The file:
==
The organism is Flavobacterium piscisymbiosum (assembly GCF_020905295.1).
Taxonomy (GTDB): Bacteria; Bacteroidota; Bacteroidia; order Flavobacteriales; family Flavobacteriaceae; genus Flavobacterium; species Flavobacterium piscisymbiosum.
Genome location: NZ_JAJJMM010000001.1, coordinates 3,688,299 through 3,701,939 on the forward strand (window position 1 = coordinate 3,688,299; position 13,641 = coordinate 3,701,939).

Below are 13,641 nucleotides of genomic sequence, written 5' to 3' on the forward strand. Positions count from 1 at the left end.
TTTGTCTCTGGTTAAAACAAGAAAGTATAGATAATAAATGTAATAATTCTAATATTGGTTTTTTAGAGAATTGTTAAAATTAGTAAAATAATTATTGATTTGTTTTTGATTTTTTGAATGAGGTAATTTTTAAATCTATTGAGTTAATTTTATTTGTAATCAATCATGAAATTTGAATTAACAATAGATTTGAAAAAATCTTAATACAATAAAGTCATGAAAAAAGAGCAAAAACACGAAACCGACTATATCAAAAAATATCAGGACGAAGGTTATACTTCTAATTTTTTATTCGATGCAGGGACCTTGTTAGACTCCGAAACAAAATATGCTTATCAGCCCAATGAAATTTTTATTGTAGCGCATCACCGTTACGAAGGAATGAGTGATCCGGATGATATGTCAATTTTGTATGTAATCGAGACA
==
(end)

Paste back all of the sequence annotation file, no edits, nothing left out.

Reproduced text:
The organism is Flavobacterium piscisymbiosum (assembly GCF_020905295.1).
Taxonomy (GTDB): Bacteria; Bacteroidota; Bacteroidia; order Flavobacteriales; family Flavobacteriaceae; genus Flavobacterium; species Flavobacterium piscisymbiosum.
Genome location: NZ_JAJJMM010000001.1, coordinates 3,688,299 through 3,701,939 on the forward strand (window position 1 = coordinate 3,688,299; position 13,641 = coordinate 3,701,939).

Below are 13,641 nucleotides of genomic sequence, written 5' to 3' on the forward strand. Positions count from 1 at the left end.
TTTGTCTCTGGTTAAAACAAGAAAGTATAGATAATAAATGTAATAATTCTAATATTGGTTTTTTAGAGAATTGTTAAAATTAGTAAAATAATTATTGATTTGTTTTTGATTTTTTGAATGAGGTAATTTTTAAATCTATTGAGTTAATTTTATTTGTAATCAATCATGAAATTTGAATTAACAATAGATTTGAAAAAATCTTAATACAATAAAGTCATGAAAAAAGAGCAAAAACACGAAACCGACTATATCAAAAAATATCAGGACGAAGGTTATACTTCTAATTTTTTATTCGATGCAGGGACCTTGTTAGACTCCGAAACAAAATATGCTTATCAGCCCAATGAAATTTTTATTGTAGCGCATCACCGTTACGAAGGAATGAGTGATCCGGATGATATGTCAATTTTGTATGTAATCGAGACA